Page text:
A Yellow Envelope by Summer Ross

Finalist in the short story category, Mensa Canada 2018 Literary Contest

“Make a wish!”

‘What does one generally wish for in these scenarios?”

“Anything you like. It’s your wish. It’s all possible.”

She paused, looked up at the those around her, and frowned at the glare of light off their emitting from their toothy smiles.

At what were they smiling? From where did they appear?

A melody.

Once again.

“Make a wish!”

To be happy.

“Blow!”

Cue the lights.

Cards. Cash. Empty sentiments. Paper cut. Pain.

She sighed and merged the cash from each card into a singular yellow envelope.

A freshly sharpened yellow number two helped her relabel the package.

Birthday Girl

Who Cares.

Time went by like incoherent scribbles in an overvalued notebook.
She’d watch as others pranced about.
Interacting, laughing, kissing, trying, skipping, falling, shopping.

She rolled her eyes while passing by an exceptionally ecstatic group of hens as she listened to their conversation. The same words repeated. Over and over and over again. The possibility for new ideas to emerge met a swift demise and the wheel remained the same shape.

One hen seemed to notice her intrusion.
Yet she sat, ordered a whatchamacallit from the endless list of options and continued to silently listen.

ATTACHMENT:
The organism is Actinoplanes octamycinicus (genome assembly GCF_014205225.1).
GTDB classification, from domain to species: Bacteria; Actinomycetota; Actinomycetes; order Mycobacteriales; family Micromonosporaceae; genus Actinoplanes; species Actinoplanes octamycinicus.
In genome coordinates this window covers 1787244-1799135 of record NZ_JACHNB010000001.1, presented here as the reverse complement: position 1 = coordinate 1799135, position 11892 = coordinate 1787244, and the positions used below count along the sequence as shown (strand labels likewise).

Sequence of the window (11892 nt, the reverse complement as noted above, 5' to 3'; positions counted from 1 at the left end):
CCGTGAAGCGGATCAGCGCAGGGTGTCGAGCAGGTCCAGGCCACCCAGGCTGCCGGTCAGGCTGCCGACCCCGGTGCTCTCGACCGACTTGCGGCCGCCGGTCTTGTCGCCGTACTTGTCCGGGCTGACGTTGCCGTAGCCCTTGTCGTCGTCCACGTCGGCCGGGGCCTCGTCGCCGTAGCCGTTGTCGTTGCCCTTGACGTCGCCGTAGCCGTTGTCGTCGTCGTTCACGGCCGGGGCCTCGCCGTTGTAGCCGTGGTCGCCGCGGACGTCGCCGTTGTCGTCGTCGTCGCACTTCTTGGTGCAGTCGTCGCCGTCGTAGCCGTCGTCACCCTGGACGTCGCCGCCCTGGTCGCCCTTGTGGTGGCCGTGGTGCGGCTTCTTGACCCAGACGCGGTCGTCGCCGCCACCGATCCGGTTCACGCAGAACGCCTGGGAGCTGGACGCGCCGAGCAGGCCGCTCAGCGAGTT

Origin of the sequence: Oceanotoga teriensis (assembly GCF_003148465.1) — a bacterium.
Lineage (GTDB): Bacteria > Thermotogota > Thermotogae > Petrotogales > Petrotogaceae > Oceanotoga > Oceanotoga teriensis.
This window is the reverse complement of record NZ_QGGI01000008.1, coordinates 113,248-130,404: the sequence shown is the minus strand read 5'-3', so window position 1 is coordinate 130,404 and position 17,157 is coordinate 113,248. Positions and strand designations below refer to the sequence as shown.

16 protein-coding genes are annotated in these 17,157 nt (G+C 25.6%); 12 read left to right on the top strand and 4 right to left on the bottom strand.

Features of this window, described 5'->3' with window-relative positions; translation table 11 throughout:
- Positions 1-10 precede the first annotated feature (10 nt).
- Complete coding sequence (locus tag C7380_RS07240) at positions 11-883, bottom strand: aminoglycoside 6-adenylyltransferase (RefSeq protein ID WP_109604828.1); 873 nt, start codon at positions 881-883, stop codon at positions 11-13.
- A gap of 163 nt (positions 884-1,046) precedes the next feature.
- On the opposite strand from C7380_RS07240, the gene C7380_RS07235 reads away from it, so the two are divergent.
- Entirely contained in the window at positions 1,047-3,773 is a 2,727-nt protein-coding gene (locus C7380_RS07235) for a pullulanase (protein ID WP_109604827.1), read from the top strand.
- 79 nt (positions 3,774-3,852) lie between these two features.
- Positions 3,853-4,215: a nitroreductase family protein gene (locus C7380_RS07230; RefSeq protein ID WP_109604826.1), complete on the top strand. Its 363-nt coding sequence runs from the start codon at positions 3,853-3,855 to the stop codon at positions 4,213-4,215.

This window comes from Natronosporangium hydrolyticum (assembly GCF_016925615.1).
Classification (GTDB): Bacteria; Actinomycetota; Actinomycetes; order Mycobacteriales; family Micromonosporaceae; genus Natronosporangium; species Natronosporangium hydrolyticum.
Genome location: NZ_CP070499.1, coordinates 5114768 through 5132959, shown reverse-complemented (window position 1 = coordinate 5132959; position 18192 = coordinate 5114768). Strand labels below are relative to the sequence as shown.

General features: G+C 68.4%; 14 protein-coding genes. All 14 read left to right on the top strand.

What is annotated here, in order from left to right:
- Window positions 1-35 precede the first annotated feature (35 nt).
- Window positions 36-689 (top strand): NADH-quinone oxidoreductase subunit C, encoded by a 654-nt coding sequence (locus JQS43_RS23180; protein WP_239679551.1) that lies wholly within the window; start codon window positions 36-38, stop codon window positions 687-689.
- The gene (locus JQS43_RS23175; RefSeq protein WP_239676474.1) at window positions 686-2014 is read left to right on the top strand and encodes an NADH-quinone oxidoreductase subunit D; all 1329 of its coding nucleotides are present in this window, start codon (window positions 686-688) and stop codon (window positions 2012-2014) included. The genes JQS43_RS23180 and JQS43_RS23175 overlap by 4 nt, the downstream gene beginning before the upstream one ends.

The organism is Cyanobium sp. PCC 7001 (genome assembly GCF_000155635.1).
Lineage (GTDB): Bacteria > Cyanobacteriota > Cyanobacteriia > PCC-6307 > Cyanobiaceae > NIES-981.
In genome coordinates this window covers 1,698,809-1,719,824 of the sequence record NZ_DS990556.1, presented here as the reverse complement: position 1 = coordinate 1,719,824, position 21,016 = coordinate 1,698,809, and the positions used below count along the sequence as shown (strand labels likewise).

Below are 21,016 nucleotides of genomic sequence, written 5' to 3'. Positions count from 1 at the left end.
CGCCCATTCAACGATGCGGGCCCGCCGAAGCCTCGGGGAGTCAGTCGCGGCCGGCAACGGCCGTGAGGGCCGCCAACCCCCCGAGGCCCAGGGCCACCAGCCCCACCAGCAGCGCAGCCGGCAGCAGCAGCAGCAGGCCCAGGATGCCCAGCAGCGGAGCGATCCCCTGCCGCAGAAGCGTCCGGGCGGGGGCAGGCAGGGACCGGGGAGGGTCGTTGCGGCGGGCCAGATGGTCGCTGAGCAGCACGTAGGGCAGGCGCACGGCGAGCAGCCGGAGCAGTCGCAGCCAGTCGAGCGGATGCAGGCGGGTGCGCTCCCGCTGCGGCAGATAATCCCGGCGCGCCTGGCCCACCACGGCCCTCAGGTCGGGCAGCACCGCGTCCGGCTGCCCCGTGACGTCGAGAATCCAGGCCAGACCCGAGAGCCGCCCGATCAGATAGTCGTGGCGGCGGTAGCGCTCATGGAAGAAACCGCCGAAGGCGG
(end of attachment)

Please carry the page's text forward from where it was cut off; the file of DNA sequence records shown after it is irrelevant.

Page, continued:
They spoke in the ever irritating, wildly popular, current vernacular.

The shrills of the blondest rang out.
Blah blah… tan… bland… giggle… dribble… inane… latte… shoe… new… sale….
The sentence ended in an overly exaggerated and drawn out last syllable, the word smiles was heard.

The drones cheered.

She stood up and began walking in the direction mentioned. Might this action have the potential for change?

Unimaginable.

SALE!

SMILES!

Lunacy.

She went inside.

Smile, stacked floor to ceiling. Boxes of smiles. Rows of them.
On shelves and stands.
In all different colours, shapes and sized. Everywhere.

Smiles.

Crystal smiles in the locked display case.
Silicon smiles in bulk in a sale bin.

They had all been here all along. Waiting.

She took out her tattered yellow envelope and bought three.
With no bother to try them out.
Just paid.

She exchanged her entire envelope. Emptied the contents.
Years worth of other’s false smiles for this little satchel of tissue-wrapped, manufactured happy faces.

The customer representative disposed of the yellow envelope. Into the trash.
The end of it’s cycle.
Who Cares, thought she.
She felt what she imagined might be a smile-forming sensation inside of her, somewhere.

She walked home, turned on the light in the bathroom and put the little bag on the counter.
Took out the smiles.

None fit.

Figures.